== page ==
China’s experience in World War II has long been overshadowed by, and at times literally overwritten with, the Communist revolution that followed the war. With the deepening of post-Mao reforms and China’s rise as an economic juggernaut, historians have turned their attention to World War II as a key watershed period in China’s recent past. The war’s significance is just now being pieced together from fragmented stories and experiences while its wounds linger, raw and sensitive, as witnessed by the simmering anti-Japanese sentiment in China in late 2012. This seminar is an extended and intensive look at China’s eight-year (1937-45) “War of Resistance” against Japan. Course material ranges from the terrain of contemporary journalism to US intelligence reports, historical scholarship, memoirs, propaganda, fiction, and film. We will cover the wide geographical differences in how the war was experienced, Nationalist (KMT) mobilization and strategy, Communist insurgency and rapid expansion, cultural change, the social dislocation of vast numbers of refugees, propaganda and art, the Nanjing Massacre (December 1937), life in occupied territory, American aid and involvement, and the political legacies and recent remembrances of the war. We will interrogate the gender dimension of the conflict, as well as Chinese collaboration with Japan, exploring their implications for national orthodoxies and conventional patriotic understandings of the war. At the heart of this course are implicit questions about the limits of historical representation. Can we construct an authentic story of a conflict of this magnitude and complexity? Or does the contingency, chaos, and suffering defy any coherent understanding? Can we, in fact, understand modern war, or do all our lenses inevitably distort it and mislead us?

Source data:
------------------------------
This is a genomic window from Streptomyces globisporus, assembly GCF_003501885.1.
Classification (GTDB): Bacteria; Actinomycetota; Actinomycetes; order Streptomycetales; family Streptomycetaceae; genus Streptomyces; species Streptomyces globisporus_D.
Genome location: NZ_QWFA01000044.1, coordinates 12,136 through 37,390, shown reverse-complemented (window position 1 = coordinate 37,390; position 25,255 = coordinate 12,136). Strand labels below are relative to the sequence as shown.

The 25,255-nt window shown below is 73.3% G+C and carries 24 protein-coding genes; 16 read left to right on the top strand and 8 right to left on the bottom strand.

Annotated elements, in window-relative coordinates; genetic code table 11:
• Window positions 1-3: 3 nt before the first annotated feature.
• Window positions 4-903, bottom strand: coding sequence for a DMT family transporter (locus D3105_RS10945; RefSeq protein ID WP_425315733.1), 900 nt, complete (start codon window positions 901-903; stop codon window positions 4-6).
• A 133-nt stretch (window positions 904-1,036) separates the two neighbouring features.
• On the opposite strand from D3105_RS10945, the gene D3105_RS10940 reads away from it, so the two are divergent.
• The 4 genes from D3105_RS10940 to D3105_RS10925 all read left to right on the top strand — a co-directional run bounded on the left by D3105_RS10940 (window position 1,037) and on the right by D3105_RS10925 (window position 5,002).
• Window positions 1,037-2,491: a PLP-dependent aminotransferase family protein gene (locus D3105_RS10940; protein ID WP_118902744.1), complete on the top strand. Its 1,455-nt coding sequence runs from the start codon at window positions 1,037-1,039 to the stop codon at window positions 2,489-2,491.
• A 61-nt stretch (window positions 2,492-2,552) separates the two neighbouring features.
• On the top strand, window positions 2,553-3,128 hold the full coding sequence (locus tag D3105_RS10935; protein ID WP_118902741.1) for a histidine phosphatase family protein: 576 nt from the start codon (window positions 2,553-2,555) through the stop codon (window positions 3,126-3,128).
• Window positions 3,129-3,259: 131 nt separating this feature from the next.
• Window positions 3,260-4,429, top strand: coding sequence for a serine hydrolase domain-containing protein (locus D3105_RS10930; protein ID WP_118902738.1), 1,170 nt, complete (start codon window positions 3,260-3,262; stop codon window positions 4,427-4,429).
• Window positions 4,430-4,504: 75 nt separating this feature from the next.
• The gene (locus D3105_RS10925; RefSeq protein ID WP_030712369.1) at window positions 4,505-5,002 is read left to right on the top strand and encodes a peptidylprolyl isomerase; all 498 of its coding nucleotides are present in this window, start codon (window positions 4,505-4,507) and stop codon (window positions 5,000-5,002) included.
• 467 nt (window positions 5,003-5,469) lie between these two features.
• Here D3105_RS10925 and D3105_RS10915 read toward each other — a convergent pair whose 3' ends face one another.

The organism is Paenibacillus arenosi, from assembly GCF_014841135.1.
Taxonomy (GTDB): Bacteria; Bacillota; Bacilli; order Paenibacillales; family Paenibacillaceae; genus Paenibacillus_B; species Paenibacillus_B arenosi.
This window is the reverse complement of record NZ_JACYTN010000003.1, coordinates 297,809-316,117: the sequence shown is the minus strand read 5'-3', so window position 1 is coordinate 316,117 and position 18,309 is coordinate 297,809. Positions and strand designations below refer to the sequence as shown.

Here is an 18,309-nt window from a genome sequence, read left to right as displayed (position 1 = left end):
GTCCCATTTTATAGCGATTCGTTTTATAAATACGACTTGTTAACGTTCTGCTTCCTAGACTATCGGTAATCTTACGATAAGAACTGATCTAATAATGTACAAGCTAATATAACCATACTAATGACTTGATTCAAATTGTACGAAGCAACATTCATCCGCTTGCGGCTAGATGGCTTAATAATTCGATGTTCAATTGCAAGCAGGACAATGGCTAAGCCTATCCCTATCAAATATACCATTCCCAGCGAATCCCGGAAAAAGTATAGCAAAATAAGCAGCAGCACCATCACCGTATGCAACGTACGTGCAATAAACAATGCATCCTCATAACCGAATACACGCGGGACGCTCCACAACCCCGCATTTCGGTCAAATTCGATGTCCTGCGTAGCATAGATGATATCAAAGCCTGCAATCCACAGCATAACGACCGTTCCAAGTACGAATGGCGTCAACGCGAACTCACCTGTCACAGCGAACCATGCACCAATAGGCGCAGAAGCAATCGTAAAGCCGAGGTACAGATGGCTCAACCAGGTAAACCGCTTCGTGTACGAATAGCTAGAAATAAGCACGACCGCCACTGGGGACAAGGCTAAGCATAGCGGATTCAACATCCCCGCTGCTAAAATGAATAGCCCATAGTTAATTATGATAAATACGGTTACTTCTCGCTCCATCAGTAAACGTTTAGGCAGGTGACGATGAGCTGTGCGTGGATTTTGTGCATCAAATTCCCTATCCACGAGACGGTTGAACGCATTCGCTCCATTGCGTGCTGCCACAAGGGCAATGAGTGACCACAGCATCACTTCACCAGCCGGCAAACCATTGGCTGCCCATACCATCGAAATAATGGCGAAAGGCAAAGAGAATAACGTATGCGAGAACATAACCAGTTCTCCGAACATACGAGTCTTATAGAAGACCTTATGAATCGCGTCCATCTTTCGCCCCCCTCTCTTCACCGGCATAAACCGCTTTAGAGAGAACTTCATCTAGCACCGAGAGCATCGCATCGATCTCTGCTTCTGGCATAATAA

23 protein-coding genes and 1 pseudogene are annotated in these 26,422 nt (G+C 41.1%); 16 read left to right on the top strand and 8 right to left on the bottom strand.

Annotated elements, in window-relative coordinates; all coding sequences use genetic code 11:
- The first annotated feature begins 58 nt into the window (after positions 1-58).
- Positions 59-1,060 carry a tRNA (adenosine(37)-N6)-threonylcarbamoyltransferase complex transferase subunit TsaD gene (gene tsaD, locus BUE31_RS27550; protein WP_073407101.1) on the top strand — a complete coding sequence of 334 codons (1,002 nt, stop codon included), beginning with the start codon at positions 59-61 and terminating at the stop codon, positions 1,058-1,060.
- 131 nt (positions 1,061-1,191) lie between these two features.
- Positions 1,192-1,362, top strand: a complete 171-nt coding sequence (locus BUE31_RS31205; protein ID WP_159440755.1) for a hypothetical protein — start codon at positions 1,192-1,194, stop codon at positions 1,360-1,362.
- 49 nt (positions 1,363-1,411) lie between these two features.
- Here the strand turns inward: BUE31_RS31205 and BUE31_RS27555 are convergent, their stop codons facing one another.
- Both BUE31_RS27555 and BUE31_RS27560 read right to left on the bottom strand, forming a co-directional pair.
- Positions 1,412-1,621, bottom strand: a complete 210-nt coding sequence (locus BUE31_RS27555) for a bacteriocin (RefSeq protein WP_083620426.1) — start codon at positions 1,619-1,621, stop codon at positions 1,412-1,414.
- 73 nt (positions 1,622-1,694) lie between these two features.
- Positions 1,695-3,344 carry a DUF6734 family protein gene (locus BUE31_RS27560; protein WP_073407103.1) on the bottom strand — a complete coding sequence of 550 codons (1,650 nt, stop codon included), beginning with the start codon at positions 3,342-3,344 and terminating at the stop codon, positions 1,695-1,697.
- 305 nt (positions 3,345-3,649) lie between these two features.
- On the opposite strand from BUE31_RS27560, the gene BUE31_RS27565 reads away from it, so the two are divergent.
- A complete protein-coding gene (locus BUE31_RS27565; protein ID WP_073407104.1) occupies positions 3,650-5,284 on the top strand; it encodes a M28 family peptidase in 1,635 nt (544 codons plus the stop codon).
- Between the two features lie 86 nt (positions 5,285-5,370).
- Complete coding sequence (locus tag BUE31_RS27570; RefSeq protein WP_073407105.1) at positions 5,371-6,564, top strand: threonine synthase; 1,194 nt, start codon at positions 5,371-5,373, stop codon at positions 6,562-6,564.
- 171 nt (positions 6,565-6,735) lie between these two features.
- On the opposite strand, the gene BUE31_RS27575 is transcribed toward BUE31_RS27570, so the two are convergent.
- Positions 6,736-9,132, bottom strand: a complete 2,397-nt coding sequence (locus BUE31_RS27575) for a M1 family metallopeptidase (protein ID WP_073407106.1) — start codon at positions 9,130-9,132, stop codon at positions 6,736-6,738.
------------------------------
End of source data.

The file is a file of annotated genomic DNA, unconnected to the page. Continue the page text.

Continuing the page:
Writing India: Transnational Narratives